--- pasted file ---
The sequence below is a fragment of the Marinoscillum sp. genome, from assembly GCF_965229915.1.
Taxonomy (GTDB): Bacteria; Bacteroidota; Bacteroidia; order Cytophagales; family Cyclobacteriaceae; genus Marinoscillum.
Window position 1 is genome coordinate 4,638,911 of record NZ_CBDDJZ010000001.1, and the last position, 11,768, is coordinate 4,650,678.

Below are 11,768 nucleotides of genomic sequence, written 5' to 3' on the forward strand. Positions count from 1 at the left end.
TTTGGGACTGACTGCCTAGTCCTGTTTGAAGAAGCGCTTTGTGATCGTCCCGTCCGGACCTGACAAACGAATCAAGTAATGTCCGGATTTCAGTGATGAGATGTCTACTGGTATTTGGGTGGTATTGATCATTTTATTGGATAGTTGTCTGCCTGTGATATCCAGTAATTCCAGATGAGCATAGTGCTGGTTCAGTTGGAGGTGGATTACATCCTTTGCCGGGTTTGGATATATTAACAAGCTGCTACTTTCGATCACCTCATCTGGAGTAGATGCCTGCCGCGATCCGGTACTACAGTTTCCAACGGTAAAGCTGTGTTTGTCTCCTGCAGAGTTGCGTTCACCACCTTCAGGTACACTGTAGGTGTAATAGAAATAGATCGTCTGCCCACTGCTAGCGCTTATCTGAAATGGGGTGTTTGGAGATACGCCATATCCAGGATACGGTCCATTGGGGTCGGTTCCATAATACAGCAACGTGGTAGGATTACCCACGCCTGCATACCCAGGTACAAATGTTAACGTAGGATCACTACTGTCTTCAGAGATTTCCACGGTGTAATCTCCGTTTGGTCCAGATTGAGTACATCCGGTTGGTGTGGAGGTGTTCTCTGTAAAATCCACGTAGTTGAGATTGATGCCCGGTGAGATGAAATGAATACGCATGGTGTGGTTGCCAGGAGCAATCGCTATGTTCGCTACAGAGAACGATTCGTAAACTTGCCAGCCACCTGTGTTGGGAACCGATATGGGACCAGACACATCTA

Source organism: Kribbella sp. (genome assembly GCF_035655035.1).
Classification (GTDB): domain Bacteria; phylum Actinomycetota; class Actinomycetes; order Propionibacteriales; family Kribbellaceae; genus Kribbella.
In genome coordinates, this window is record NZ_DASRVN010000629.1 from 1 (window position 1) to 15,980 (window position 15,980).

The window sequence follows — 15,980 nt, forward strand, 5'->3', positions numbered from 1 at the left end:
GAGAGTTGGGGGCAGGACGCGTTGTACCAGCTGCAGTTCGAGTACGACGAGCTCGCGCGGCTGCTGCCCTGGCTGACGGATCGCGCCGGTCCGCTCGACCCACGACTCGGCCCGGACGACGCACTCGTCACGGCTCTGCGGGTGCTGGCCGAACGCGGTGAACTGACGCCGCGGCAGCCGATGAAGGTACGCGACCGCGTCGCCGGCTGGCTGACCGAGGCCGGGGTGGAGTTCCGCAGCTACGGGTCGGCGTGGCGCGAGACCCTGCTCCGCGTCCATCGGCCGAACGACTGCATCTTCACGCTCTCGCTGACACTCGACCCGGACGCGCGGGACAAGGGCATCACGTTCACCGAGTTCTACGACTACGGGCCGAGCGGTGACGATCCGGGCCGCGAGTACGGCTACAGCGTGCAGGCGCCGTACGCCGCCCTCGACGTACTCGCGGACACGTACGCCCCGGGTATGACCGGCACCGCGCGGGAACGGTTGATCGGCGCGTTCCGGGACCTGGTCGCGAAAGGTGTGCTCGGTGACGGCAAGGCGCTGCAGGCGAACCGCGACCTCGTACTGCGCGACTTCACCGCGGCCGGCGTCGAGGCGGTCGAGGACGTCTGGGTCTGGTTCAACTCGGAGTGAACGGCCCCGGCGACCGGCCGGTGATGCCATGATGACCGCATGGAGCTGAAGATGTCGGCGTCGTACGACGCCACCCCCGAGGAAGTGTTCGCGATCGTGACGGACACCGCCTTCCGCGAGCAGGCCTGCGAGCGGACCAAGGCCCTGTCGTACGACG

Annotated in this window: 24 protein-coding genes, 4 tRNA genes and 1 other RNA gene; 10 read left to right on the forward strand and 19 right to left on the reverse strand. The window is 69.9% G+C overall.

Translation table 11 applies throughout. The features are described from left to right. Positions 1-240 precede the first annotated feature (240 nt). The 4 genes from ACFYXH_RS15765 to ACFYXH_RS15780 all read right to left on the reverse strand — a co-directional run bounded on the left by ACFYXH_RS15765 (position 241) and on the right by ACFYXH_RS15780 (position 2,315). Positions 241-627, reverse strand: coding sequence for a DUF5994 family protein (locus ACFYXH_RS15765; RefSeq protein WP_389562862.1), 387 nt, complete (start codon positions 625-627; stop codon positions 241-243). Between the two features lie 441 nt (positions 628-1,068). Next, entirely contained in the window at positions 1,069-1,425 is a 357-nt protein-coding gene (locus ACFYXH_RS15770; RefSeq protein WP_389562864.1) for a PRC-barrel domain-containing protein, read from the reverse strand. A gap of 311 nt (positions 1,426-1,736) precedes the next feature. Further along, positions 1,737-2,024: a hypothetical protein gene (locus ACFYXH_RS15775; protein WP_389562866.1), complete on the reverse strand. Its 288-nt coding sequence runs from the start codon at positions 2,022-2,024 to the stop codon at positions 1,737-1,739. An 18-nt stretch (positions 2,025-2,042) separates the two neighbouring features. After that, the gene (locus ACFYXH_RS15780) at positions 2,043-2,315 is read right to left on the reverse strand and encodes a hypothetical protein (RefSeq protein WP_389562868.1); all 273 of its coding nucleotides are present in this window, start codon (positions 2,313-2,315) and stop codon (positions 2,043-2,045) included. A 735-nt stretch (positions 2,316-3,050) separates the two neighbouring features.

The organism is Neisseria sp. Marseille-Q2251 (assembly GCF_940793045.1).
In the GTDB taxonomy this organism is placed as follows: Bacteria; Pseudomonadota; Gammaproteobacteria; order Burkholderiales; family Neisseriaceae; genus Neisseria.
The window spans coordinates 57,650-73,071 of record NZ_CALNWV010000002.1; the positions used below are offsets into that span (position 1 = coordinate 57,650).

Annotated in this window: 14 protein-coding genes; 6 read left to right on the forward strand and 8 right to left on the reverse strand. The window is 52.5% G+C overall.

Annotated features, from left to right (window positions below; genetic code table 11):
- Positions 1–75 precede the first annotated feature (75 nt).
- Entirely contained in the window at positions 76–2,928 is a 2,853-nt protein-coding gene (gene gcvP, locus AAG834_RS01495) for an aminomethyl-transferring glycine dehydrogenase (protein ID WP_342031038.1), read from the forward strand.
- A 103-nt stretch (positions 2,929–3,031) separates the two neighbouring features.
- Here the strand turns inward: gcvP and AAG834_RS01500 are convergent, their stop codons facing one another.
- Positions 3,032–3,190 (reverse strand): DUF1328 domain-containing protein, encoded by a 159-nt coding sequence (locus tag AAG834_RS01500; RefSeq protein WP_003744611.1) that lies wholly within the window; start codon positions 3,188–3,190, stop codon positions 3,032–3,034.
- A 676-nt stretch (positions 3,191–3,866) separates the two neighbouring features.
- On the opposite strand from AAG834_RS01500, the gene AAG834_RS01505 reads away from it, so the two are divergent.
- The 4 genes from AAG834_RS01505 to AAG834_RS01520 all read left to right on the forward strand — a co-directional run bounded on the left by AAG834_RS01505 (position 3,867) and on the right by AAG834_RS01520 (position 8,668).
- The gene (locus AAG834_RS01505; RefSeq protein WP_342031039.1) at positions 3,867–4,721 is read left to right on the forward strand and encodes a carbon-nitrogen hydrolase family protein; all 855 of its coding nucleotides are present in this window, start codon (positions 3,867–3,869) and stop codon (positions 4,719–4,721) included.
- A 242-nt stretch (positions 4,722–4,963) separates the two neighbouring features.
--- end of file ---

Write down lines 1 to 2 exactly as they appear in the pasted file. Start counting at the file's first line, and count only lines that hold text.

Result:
The sequence below is a fragment of the Marinoscillum sp. genome, from assembly GCF_965229915.1.
Taxonomy (GTDB): Bacteria; Bacteroidota; Bacteroidia; order Cytophagales; family Cyclobacteriaceae; genus Marinoscillum.